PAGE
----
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2006 Catalog > William Henry Holmes, Plates from the Dutton Atlas

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The Holmes Plates from the Dutton Atlas
offered separately

56. William Henry Holmes. “Panorama from Point Sublime, Part 1”; “Panorama from Point Sublime, Part 2”; “Panorama from Point Sublime, Part 3.” (Washington, D.C.: Government Printing Office, 1882). Published in Atlas to Accompany the Monograph on the Tertiary History of the Grand Cañon District by Clarence E. Dutton. Set of three double-page chromolithographed plates showing consecutive views of the Grand Canyon, looking east, south, west from Point Sublime. Each sheet: 20 x 32 3/4". In each sheet, old stabilized short tear in upper margin. Overall, fine.

Price for the Set: SOLD.

This set of three plates from the famous Dutton atlas shows a continuous panoramic view from Point Sublime, the westernmost viewpoint on the North Rim of the Grand Canyon. The plates are by the geological illustrator William H. Holmes, described by William Goetzmann as “the greatest artist-topographer and man of many talents that the West ever produced. His artistic technique was like no other’s. He could sketch panoramas of twisted mountain ranges, sloping monoclines, escarpments, plateaus, canyons, fault blocks, and grassy meadows that accurately depicted hundreds of miles of terrain. They were better than maps and better than photographs because he could get details of stratigraphy that light and shadow obscured from the camera. His illustrations for Dutton’s Tertiary History of the Grand Cañon District are masterpieces of realism and draftsmanship as well as feats of imaginative observation.” Holmes was a self-taught ethnologist and anthropologist who rose to the top of his profession as director of the Bureau of American Ethnology, a participant in pioneering expeditions to the Mayan ruins of Mexico, and the first director of the Field Museum in Chicago. He also later served as the first director of the National Gallery of Art in Washington, D.C. He studied art as a young man and his talent led to his inclusion as a panoramic artist on Hayden’s Great Survey expedition to Yellowstone. Holmes became a competent geologist, a fact that distinguishes his illustrations for the Dutton atlas. The set provides a superb example of Holmes’s work on the Grand Canyon, an achievement recognized by Wallace Stegner as “the highest point to which geological or topographical illustration ever reached in this country.”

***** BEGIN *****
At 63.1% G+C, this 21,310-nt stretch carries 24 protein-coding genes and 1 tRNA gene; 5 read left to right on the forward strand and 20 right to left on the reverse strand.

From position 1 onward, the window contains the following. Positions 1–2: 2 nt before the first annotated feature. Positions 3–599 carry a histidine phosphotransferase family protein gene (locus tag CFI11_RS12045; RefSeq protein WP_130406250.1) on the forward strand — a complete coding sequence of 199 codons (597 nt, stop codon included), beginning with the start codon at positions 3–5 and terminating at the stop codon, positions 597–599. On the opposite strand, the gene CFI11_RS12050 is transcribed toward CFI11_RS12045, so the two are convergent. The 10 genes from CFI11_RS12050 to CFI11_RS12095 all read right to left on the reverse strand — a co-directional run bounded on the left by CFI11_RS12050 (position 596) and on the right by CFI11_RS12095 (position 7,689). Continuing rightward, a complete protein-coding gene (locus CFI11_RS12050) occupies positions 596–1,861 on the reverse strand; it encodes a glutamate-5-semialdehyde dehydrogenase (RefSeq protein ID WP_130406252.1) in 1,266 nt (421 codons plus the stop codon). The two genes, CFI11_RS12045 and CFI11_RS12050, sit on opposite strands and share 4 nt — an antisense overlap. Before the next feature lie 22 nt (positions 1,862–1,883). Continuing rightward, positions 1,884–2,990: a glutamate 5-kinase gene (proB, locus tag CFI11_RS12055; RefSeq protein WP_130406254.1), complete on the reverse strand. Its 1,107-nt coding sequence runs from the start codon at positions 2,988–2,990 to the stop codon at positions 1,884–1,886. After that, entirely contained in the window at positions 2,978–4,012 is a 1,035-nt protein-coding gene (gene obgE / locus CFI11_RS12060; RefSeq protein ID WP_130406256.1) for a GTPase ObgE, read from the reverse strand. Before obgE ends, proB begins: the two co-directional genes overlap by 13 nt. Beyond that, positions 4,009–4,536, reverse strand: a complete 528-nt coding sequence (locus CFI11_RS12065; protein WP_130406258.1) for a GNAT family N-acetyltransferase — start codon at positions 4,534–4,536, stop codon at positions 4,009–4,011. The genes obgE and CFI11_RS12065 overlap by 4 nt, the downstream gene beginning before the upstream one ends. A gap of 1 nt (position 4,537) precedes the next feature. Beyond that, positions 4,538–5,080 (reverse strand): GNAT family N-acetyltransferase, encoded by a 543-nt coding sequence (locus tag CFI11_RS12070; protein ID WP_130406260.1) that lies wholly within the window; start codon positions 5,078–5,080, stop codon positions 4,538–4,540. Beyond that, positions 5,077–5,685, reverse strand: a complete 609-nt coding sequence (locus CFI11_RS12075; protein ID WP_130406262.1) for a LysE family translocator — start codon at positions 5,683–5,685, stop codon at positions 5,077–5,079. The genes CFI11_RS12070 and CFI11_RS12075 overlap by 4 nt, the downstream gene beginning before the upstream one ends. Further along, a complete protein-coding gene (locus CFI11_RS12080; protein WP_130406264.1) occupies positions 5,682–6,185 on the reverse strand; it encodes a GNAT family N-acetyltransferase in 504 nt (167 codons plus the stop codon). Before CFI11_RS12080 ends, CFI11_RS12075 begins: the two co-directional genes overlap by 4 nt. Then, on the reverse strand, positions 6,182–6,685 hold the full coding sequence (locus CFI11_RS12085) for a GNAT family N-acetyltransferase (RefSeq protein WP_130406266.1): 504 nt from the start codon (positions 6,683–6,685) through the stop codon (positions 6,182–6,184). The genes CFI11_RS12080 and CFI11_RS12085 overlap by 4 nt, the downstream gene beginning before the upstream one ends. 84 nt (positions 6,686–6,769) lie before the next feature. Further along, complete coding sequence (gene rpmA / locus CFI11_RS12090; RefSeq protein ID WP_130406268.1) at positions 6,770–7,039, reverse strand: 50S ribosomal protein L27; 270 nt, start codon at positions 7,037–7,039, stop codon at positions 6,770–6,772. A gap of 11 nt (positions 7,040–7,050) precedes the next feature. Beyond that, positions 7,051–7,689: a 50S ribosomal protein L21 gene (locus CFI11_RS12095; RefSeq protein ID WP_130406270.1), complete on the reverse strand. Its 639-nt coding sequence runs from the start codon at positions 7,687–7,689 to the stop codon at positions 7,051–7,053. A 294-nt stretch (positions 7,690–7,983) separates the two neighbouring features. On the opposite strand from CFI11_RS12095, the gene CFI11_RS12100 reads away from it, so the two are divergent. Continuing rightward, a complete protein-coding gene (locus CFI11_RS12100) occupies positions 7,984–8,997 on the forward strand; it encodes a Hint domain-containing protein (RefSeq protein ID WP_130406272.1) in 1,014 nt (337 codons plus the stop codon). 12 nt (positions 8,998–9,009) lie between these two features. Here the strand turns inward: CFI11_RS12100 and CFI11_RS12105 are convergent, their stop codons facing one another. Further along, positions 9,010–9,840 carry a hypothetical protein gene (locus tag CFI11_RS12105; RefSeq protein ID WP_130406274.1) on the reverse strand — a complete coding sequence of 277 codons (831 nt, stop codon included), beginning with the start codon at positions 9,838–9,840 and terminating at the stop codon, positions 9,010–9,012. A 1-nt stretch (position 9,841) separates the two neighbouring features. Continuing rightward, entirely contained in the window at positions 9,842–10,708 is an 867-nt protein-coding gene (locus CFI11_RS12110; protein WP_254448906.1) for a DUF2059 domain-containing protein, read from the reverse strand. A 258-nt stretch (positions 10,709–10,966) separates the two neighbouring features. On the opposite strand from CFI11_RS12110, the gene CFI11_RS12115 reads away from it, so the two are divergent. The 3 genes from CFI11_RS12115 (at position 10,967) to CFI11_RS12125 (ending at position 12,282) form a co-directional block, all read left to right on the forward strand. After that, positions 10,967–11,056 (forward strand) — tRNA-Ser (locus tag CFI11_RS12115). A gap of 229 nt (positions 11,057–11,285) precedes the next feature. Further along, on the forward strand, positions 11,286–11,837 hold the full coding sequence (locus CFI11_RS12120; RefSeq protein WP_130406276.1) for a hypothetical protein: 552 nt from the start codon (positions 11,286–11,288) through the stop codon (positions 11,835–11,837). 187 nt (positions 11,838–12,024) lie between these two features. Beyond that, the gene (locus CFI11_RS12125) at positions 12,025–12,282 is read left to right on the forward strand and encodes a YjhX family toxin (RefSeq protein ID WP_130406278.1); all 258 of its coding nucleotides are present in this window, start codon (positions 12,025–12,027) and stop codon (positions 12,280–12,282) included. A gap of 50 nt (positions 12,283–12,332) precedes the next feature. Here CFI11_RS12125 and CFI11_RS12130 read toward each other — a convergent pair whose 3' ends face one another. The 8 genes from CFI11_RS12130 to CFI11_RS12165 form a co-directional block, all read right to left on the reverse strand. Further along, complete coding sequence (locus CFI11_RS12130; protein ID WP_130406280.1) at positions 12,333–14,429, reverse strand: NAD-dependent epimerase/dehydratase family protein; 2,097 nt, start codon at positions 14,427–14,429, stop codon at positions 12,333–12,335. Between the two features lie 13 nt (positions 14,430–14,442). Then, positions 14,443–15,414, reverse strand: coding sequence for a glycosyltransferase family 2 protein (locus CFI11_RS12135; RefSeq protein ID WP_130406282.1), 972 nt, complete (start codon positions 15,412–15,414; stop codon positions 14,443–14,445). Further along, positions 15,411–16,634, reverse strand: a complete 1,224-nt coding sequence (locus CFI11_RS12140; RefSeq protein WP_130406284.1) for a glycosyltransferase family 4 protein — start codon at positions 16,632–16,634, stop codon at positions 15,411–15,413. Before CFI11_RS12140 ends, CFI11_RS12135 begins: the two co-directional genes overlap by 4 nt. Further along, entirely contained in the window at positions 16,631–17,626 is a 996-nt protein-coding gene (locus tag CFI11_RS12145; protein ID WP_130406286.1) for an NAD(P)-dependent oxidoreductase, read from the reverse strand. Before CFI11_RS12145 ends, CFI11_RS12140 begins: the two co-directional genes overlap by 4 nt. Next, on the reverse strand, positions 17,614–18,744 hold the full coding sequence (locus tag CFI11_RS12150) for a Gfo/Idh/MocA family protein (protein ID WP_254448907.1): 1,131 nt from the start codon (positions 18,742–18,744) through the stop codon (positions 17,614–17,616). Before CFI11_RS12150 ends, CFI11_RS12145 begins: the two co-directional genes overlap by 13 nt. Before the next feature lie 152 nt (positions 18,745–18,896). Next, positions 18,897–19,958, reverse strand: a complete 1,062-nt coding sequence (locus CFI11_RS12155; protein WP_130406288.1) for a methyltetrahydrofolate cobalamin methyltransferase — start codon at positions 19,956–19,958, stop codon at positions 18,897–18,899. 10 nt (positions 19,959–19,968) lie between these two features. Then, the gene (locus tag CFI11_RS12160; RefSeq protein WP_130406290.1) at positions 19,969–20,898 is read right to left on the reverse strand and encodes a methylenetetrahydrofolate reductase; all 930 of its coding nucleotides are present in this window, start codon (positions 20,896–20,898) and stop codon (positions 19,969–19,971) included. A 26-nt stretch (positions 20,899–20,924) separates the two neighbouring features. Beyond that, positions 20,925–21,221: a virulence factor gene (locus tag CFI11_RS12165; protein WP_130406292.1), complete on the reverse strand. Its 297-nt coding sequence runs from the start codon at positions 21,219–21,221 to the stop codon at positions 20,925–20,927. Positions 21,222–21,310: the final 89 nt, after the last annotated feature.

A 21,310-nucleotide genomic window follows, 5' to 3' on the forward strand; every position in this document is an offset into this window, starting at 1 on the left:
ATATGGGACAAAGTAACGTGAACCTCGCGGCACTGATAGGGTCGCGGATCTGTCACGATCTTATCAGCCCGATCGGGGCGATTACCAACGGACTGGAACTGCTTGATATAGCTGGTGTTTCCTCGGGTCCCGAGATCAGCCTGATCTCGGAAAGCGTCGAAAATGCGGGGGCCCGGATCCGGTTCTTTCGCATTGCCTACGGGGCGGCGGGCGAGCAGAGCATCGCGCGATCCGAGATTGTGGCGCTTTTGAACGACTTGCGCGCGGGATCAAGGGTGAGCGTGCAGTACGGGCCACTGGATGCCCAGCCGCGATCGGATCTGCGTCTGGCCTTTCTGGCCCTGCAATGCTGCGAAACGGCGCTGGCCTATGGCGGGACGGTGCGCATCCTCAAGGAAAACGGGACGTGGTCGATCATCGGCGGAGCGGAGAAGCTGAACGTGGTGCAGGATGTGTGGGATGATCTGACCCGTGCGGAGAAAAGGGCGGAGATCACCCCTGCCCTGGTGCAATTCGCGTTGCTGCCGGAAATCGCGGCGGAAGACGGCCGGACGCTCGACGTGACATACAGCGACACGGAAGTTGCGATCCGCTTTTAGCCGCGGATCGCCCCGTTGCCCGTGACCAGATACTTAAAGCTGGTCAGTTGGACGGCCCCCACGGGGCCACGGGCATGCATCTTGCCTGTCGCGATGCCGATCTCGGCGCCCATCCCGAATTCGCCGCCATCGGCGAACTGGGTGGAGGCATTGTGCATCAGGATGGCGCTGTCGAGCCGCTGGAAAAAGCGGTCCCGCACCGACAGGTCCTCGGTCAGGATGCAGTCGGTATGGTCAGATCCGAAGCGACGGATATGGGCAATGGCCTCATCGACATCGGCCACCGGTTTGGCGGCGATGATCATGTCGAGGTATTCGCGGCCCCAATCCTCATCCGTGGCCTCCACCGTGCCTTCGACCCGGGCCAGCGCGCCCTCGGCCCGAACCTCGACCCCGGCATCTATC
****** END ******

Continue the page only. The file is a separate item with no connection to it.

Refs.: “The Robert and Margaret A. Ames Collection of Illustrated Books,” Brown University at www.brown.edu; William Goetzmann, Exploration and Empire; Phillips, Atlases, 1471.

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